Independent Democratic Conference Minimum Wage Report 2013
New York’s minimum wage is currently $7.25 an hour, which equals the federal minimum wage. The neighboring states of Connecticut, Vermont, and Massachusetts all have higher minimum wages than New York currently. A person working 40 hours a week for 52 straight weeks would earn $15,080 a year, and many workers making the minimum wage aren’t scheduled to work that many hours in a week or work that many weeks, meaning that they likely make less than $15,000 a year. Given the high cost of living, especially in New York City and surrounding counties, making just $15,000 a year, even for a single person without dependents, means having barely enough to provide basic needs or afford one’s rent.
In April 2012, Senator Jeffrey D. Klein and the Independent Democratic Conference (IDC) issued a report entitled “Creating Jobs and Stimulating New York’s Economy: Now is the Time to Raise New York’s Minimum Wage” setting forth data and analysis supporting the need and urging the passage of a minimum wage hike in New York. The report demonstrated that raising the minimum wage in New York was an economic necessity because it would boost consumer spending and stimulate job creation. The data illustrated that increasing the minimum wage from $7.25 to $8.50 per hour would boost the wages of all affected workers by roughly $950 million and, of this $950 million in additional wages, New Yorkers could have expected an increase in statewide spending of over $600 million. While all New Yorkers would benefit from an increase to the minimum wage, some of New York’s residents would see greater gains than others. Data on New York’s workforce makes it clear that women and minority workers are more likely than male or white workers to hold jobs that pay the minimum wage or slightly above. Since women and minority workers are more likely to hold these lower paying jobs, they also stand to see the greatest benefit from an increase in the minimum wage. Raising the minimum wage is one of the surest ways in which New York can help significantly increase the opportunities and spending power of our women and minority workers.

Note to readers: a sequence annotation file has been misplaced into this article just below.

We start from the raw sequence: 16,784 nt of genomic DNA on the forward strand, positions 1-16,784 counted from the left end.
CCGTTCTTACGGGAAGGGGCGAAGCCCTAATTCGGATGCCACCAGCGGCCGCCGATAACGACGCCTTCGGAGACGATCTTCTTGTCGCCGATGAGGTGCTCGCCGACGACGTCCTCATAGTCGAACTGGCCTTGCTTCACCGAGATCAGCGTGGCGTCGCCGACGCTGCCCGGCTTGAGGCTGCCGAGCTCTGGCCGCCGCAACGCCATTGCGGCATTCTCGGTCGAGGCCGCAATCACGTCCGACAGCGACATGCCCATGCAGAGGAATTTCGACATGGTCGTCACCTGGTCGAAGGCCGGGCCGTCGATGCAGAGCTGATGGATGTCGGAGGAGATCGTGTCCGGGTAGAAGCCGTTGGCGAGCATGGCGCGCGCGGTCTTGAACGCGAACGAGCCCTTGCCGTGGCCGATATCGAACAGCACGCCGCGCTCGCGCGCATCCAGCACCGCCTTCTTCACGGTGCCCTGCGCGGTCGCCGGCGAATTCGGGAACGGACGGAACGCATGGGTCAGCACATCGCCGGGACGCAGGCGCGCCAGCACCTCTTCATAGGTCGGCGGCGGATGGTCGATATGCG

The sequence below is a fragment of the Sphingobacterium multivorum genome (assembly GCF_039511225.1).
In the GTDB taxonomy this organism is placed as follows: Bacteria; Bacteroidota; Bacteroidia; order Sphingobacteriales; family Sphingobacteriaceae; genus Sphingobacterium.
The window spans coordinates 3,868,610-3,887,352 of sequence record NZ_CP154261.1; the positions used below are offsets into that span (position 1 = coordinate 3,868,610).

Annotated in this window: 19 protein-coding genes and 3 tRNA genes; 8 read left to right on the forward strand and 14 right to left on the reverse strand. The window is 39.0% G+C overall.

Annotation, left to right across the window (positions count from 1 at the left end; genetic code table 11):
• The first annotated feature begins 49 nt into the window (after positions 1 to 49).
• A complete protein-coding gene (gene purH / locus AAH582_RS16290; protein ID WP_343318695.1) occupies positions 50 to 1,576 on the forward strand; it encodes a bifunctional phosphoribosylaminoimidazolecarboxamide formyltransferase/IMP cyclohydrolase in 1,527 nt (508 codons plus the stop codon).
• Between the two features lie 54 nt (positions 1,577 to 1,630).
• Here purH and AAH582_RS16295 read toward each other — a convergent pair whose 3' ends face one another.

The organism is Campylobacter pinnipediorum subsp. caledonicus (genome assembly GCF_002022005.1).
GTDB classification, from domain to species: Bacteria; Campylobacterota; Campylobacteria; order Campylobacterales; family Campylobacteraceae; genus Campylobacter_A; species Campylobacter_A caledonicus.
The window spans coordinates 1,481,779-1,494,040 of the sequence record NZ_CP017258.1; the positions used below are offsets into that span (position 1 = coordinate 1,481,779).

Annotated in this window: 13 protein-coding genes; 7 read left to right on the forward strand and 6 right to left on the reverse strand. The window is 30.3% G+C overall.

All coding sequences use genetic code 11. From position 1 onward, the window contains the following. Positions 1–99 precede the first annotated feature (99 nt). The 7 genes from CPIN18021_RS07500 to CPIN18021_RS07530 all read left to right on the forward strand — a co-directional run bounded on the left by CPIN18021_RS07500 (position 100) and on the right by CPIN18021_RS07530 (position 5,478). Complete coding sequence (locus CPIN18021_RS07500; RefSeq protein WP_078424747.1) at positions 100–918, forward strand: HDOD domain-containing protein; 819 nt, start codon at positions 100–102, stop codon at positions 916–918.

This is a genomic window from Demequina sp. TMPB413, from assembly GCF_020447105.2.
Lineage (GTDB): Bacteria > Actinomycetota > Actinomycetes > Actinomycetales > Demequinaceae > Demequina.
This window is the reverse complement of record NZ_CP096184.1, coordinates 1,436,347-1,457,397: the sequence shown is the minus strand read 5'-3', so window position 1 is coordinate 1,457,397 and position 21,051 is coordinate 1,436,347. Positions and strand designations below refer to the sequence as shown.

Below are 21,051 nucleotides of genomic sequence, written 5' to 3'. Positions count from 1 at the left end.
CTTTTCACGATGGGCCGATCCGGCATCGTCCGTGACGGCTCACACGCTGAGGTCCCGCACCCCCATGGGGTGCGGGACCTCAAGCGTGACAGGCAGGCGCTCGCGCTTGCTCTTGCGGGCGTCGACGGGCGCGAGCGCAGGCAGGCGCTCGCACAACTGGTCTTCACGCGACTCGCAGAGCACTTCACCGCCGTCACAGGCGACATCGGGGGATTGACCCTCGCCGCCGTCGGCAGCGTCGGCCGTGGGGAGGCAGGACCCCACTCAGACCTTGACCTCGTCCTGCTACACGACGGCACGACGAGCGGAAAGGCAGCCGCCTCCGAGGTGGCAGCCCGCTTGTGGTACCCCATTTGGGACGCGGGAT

Analysis by the non-partisan Economic Policy Institute (EPI), February 2012, on behalf of the Office of Senator Jeffrey D. Klein.
The Time is Now To Enact a Higher Minimum Wage
With the cost of living increasing and the need for economic stimulus still present, the need for an increase in the minimum wage is vital. Previous reports by the IDC have shown that raising the minimum wage will spur additional spending and be a net creator of jobs here in New York. The data also makes it clear that it is women and minority workers who will see the biggest benefit from raising the minimum wage. These New York residents hold a disproportionate number of low wage jobs here in New York. Any increase in the minimum wage will therefore affect them the most. According to our IDC estimates, raising the minimum wage to $8.75 perhour would mean an additional $523 million in direct wages to women here in New York. If we break down the benefits by race and ethnicity, raising the minimum wage to $8.75 per hour would provide New York’s minority workers with a wage increase of $518 million. These are very significant raises that would directly impact the lives of hundreds of thousands of New Yorkers. It is clear that New York has every reason to raise the minimum wage.